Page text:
27 September, 2007

Guns and Awards

This week I have been mostly being busy, getting on with some of the film graphics again (nothing I can show at the moment, unfortunately). So to keep you little bunnies amused I'll tell you what's been happening with the previous Stirton Production movie, The Planet.

A few weeks ago the movie was shown at The Festival of Fantastic Films, in Manchester. Last week it received a 'Highly Commended' in the independent film section. Yay us. Since then 3 different companies in the states have been looking to buy it, more yay. Our agent is currently in talks with the companies and I'll let you know how it goes with that.

On a non film related thing, I had a fun weekend playing with 17th century weapons and being shot at. Yes, I travelled back in time with Dr Who. Nah, just to Drum Castle in Royal Deeside, where a group called the Fraser's Dragoones were running about in period costume, drinking real ale and letting loose with their big weapons. It was a lovely day and my mate, Duncan, got lots of smart shots of their bangy things and flags. Here's a link to his

There's got to be a caption to go along with this one! 'Sad old git plays with gun,' or something.


AktoMan said...

It was the chap's face when you said that you used to deal in things like this. *g

allen said...

I...want...that...GUN! That is very cool. We have the same sort of thing in our town. A fort with guys in costume from the late 17 and early 18 hundreds. When I was in college I was a volunteer soldier at the fort.

Michael G Clark said...

A volunteer soldier at a fort, you're not Jim Bowie are you? The aktoman chap used to captain a cannon crew with a similar organisation and I used to deal in percussion pistols. What is it with blokes and bangy things?

Anonymous said...

How about...

'It's nice but I'll never be able to get all that up my arse.'


'Oh I see the mistake, I ordered a trifle'.


'Make-up budget for Scottish remake of Planet of the Apes is slashed.'


'Pancake lands on old mans head.'

allen said...

I was actually playing the part of a Private Ruble who was 5 ft 11 in, only 8 inches shorter than me and the tallest soldier ever at Fort Wayne.

My son, obsessed with all things Scottish, loved the photos. He was wondering what was hanging from their sashes.

Anonymous said...

Bloodaxe shows his rifle to a fat old Sontaran.

E Hajibabaie said...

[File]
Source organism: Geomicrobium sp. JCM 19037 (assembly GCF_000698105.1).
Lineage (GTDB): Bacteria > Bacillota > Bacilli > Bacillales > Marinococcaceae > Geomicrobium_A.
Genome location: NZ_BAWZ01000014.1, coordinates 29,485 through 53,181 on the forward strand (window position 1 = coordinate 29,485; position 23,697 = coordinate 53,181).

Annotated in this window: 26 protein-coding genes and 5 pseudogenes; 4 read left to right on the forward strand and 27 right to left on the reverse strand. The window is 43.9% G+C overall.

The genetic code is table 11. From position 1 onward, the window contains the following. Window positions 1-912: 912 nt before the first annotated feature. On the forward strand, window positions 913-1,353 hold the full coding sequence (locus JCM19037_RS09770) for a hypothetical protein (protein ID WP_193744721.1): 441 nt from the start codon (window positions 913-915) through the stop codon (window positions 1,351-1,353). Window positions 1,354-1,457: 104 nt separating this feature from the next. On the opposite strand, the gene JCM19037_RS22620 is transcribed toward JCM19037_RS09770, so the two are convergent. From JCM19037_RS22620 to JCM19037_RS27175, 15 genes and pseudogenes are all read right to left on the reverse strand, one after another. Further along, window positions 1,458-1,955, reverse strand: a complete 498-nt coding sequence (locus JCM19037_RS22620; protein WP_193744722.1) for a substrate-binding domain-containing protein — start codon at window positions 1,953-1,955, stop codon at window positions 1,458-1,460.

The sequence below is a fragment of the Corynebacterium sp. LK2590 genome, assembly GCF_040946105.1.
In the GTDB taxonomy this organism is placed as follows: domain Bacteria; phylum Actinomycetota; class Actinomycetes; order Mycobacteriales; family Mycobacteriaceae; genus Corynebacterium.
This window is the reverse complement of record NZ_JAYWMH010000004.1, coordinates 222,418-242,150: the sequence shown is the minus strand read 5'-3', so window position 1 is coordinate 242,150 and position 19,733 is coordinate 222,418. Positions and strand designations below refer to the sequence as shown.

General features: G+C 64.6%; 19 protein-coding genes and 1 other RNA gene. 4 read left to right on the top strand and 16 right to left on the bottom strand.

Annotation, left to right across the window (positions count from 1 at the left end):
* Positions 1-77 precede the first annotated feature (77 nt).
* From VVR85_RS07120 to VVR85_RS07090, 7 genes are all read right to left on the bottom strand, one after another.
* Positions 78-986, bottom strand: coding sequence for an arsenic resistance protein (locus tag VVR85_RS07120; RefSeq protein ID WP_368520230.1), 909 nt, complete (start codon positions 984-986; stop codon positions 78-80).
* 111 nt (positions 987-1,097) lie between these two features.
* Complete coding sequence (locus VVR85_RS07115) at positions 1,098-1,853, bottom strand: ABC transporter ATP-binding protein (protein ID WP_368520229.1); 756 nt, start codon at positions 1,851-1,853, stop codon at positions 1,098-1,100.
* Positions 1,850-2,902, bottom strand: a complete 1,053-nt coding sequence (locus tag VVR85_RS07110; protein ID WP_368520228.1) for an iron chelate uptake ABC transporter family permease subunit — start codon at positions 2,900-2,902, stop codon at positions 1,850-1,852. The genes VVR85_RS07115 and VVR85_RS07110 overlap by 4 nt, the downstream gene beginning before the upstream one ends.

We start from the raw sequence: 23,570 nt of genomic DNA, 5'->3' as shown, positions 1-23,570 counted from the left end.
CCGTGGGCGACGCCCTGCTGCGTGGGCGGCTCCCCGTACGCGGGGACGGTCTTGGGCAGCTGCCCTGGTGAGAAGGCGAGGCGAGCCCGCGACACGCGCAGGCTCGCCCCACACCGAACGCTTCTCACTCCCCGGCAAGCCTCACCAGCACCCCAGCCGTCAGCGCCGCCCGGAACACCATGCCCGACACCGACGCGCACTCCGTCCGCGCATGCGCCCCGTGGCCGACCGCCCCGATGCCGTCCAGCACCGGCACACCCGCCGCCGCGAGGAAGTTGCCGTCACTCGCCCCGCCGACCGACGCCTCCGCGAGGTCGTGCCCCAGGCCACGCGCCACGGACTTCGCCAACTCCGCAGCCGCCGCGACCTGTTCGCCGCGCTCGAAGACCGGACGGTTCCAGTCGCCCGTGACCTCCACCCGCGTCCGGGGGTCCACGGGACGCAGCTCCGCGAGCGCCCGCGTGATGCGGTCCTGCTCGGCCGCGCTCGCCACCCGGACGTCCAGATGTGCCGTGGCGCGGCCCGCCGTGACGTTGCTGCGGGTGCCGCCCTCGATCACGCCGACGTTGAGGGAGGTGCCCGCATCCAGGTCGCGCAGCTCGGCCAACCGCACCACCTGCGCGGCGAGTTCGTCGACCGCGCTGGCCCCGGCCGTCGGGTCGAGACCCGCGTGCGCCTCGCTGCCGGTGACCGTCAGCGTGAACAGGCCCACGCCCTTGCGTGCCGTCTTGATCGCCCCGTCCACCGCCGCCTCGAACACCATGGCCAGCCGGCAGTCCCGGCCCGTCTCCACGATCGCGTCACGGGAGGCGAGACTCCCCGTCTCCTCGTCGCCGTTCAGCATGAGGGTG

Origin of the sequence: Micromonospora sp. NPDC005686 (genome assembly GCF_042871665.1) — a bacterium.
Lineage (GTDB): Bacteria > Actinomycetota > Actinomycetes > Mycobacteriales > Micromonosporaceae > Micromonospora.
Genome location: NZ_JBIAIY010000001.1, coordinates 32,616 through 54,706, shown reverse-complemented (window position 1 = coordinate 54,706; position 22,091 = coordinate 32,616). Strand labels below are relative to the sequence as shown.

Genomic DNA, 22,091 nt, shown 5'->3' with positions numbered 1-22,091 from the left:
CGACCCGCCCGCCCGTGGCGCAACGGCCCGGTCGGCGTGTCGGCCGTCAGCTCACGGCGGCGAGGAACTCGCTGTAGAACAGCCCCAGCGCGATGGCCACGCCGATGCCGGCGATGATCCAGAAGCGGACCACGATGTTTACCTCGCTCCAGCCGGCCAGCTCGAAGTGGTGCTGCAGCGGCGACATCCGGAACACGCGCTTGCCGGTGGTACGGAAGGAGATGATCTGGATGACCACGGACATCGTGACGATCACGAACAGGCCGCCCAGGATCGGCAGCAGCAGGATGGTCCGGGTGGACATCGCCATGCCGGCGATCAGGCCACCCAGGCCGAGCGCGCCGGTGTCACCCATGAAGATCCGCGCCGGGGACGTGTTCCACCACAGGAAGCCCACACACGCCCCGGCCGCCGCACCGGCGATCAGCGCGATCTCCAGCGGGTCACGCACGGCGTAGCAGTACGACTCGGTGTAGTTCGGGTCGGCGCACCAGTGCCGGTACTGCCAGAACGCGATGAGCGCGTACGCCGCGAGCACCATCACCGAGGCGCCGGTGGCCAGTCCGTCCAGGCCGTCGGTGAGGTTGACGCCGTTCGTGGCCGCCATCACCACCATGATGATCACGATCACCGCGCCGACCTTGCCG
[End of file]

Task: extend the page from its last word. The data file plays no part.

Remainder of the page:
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Michael G Clark said...

Hi Allen,

Things hanging off their sashes are apostles I think. Powder charge holders for the rifle.

And thanks, Hajibabaie, for the very cool thing. I've never had one of those before, ever!

Mar, I like the trifle one.

allen said...

Ah... that makes sense.

AktoMan said...

Allen, sorry I missed the question. yes, gunpowder charges were held in the 'apostles' (though I'm not sure of the authenticity of the term).

Additional info can be found here.

Muskets not rifles, as all are smoothbore. In UK, they are held under a shotgun certificate because of that. It was strange to see the one flintlock in the unit having more misfires than a single matchlock. The chap we spoke to put it down to a bad flint.

I'd written up the Articles of War for the Scots Army in 1644, still available here

Aberdonian, Stuart Reid, wrote an Osprey book on the topic of Scots Armies of the ECW. Link

Anonymous said...

How much did it weigh? It looks very heavy indeed.

Michael G Clark said...

It wasn't too heavy, but I wouldn't want to carry it for hours on march.

AktoMan said...

Fund a good site with details of a similar piece from the 1630's. Their musket weighs 4.5 kilos!

Thickness of musket barrel, as well as the woodwork. Must have been some heck of a recoil when it went off for real. Also, the use of "clubbed muskets" as an offensive hand-to-hand weapon.

Andrew Glazebrook said...

That's great news about 'The Planet'

musket1 said...

The muskets can be heavy, especially if they are the full tower pattern of the time, which had a hardwood stock and a barrel length of around 6ft. 4.5 kilos would more than likely be a disply piece. I know both my muskets are heavier than that and they are only the shorter carbine versions.

The term 'Apostles' was not in use in the C17th, so not really authentic for the time.

Flints can be very unreliable, and crumble after a few shots, I find using those recovered from C18th wrecks prove to be more reliable than modern knapped versions.

Glad you enjoyed the day though, and I'll let the regiment know.

Michael Grant Clark said...

Hi Musket, my armament knowledge is pretty thin on anything before the 18th century, so please excuse the mistakes.

It was bloody heavy though and I couldn't see where to load the clip! :)